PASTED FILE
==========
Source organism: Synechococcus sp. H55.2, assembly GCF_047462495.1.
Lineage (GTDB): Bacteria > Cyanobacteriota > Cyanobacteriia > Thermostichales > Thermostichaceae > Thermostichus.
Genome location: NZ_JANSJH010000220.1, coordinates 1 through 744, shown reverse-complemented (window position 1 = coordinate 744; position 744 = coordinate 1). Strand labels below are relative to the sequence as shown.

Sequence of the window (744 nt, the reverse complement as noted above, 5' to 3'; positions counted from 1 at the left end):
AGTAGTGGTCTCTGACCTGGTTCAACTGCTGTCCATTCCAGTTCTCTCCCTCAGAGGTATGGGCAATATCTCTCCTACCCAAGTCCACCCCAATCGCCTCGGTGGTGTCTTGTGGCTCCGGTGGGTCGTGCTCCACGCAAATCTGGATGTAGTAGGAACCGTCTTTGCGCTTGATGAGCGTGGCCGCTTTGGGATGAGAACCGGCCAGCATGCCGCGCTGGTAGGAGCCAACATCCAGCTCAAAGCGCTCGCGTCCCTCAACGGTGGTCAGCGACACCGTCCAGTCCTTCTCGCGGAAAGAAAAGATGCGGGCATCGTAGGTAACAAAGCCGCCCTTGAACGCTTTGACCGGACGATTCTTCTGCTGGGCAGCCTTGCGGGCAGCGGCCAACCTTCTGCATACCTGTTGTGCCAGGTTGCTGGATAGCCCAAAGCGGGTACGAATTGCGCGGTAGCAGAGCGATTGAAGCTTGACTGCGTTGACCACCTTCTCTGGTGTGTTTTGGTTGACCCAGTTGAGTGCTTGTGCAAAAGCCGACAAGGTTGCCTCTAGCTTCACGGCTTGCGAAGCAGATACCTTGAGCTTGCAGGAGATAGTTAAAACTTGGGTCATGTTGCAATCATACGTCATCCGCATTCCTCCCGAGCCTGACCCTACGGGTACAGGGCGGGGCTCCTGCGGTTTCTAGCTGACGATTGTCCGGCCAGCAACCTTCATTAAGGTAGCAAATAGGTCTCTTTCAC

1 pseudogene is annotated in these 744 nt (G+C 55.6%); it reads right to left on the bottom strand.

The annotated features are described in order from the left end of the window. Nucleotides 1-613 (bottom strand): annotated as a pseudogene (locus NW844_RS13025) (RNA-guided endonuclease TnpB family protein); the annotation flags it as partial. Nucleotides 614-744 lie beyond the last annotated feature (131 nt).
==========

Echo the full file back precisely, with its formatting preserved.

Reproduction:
Source organism: Synechococcus sp. H55.2, assembly GCF_047462495.1.
Lineage (GTDB): Bacteria > Cyanobacteriota > Cyanobacteriia > Thermostichales > Thermostichaceae > Thermostichus.
Genome location: NZ_JANSJH010000220.1, coordinates 1 through 744, shown reverse-complemented (window position 1 = coordinate 744; position 744 = coordinate 1). Strand labels below are relative to the sequence as shown.

Sequence of the window (744 nt, the reverse complement as noted above, 5' to 3'; positions counted from 1 at the left end):
AGTAGTGGTCTCTGACCTGGTTCAACTGCTGTCCATTCCAGTTCTCTCCCTCAGAGGTATGGGCAATATCTCTCCTACCCAAGTCCACCCCAATCGCCTCGGTGGTGTCTTGTGGCTCCGGTGGGTCGTGCTCCACGCAAATCTGGATGTAGTAGGAACCGTCTTTGCGCTTGATGAGCGTGGCCGCTTTGGGATGAGAACCGGCCAGCATGCCGCGCTGGTAGGAGCCAACATCCAGCTCAAAGCGCTCGCGTCCCTCAACGGTGGTCAGCGACACCGTCCAGTCCTTCTCGCGGAAAGAAAAGATGCGGGCATCGTAGGTAACAAAGCCGCCCTTGAACGCTTTGACCGGACGATTCTTCTGCTGGGCAGCCTTGCGGGCAGCGGCCAACCTTCTGCATACCTGTTGTGCCAGGTTGCTGGATAGCCCAAAGCGGGTACGAATTGCGCGGTAGCAGAGCGATTGAAGCTTGACTGCGTTGACCACCTTCTCTGGTGTGTTTTGGTTGACCCAGTTGAGTGCTTGTGCAAAAGCCGACAAGGTTGCCTCTAGCTTCACGGCTTGCGAAGCAGATACCTTGAGCTTGCAGGAGATAGTTAAAACTTGGGTCATGTTGCAATCATACGTCATCCGCATTCCTCCCGAGCCTGACCCTACGGGTACAGGGCGGGGCTCCTGCGGTTTCTAGCTGACGATTGTCCGGCCAGCAACCTTCATTAAGGTAGCAAATAGGTCTCTTTCAC

1 pseudogene is annotated in these 744 nt (G+C 55.6%); it reads right to left on the bottom strand.

The annotated features are described in order from the left end of the window. Nucleotides 1-613 (bottom strand): annotated as a pseudogene (locus NW844_RS13025) (RNA-guided endonuclease TnpB family protein); the annotation flags it as partial. Nucleotides 614-744 lie beyond the last annotated feature (131 nt).